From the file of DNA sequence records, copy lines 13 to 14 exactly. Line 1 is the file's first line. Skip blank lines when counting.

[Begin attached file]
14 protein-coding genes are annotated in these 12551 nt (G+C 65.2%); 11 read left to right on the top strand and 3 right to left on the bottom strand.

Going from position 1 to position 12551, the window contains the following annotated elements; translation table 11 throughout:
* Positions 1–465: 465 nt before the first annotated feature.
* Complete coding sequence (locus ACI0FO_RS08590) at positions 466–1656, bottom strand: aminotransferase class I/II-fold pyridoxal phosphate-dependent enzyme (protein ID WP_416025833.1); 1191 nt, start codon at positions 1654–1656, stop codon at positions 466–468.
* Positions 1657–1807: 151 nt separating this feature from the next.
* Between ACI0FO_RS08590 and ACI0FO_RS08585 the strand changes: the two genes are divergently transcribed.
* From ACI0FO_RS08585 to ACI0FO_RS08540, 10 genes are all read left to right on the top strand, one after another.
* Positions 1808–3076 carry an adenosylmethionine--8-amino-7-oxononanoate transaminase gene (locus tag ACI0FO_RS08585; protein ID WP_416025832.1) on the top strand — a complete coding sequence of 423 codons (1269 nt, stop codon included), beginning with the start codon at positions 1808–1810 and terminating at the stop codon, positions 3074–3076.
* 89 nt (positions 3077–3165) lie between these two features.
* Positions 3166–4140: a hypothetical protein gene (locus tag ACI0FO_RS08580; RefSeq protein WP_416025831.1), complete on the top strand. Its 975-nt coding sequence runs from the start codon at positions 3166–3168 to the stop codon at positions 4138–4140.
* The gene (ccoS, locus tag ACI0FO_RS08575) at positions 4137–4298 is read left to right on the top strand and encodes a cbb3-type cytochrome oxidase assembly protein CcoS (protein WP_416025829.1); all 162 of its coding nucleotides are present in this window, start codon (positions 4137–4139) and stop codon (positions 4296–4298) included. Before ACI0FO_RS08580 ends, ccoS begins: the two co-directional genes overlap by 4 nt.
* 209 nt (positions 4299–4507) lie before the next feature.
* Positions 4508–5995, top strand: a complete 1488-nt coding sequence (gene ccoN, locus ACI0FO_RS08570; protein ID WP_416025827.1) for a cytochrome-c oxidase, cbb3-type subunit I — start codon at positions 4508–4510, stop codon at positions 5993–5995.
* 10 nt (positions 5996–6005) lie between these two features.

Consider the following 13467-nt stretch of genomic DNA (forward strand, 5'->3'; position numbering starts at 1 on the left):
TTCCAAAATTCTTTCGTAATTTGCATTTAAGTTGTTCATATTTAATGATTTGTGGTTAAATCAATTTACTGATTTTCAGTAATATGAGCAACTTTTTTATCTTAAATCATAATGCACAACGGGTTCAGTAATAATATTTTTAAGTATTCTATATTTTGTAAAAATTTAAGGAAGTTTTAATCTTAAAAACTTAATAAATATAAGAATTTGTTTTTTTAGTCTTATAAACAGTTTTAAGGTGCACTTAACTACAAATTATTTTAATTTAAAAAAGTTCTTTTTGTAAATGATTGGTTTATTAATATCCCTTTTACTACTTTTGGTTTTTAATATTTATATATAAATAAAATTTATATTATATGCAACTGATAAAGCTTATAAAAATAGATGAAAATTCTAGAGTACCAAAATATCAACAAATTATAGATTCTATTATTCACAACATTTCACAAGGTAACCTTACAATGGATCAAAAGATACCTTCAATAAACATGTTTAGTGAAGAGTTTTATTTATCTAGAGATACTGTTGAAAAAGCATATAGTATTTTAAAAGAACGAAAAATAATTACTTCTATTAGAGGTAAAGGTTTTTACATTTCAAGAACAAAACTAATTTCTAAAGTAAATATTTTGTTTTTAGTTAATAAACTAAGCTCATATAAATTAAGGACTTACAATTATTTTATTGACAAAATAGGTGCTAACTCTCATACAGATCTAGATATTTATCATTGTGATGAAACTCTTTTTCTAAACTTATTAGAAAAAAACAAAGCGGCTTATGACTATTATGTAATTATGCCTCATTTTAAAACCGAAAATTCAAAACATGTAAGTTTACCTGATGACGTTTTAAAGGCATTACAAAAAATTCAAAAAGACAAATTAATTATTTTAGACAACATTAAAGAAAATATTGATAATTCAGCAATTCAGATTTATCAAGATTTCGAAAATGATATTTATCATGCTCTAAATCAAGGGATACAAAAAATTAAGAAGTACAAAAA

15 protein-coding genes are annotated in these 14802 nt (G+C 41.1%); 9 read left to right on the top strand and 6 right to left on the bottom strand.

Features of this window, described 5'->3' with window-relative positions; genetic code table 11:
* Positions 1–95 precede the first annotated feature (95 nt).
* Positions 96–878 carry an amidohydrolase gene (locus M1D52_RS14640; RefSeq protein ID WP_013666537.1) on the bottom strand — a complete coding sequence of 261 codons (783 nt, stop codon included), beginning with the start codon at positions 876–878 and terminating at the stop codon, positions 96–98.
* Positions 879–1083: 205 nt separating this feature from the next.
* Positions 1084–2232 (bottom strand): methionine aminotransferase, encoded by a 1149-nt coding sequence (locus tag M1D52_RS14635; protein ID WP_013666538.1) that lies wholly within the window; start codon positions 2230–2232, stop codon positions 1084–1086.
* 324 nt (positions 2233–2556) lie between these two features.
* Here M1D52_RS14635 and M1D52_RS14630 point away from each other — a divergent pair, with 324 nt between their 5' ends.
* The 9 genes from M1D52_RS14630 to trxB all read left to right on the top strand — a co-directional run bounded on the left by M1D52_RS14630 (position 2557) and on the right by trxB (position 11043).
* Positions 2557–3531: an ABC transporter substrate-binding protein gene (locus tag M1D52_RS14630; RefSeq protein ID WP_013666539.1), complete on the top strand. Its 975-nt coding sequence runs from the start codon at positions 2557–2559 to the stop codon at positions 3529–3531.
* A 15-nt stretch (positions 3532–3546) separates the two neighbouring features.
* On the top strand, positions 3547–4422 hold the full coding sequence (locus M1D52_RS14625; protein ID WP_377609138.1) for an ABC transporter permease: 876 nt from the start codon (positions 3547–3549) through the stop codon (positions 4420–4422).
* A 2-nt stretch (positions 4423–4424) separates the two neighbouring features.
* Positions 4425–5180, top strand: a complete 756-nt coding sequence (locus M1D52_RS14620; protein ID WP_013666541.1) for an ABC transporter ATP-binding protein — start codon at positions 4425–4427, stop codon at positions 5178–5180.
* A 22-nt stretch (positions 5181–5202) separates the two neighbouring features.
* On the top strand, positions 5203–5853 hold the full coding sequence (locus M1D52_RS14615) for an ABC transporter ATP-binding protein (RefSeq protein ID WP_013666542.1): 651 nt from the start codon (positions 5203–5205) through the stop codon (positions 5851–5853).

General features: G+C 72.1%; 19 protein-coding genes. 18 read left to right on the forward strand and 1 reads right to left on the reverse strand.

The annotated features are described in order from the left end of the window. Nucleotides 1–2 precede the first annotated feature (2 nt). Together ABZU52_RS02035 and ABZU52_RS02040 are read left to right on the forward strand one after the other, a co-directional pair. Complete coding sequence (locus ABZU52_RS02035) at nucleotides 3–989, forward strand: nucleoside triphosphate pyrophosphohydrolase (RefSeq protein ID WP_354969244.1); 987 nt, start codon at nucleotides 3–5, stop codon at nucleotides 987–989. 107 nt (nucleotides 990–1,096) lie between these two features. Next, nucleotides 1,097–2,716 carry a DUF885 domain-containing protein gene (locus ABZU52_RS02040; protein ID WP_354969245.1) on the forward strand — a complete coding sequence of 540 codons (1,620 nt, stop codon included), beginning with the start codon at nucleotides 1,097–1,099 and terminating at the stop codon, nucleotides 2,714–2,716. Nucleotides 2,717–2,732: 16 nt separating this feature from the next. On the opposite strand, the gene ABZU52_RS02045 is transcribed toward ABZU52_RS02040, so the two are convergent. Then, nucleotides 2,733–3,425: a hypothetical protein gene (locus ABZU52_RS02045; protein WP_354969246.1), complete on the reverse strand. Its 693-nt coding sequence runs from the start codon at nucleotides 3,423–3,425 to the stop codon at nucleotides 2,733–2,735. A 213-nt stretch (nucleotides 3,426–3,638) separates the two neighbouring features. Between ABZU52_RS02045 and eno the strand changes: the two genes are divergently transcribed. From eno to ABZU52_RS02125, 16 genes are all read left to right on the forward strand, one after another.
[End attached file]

* Positions 4508–5995, top strand: a complete 1488-nt coding sequence (gene ccoN, locus ACI0FO_RS08570; protein ID WP_416025827.1) for a cytochrome-c oxidase, cbb3-type subunit I — start codon at positions 4508–4510, stop codon at positions 5993–5995.
* 10 nt (positions 5996–6005) lie between these two features.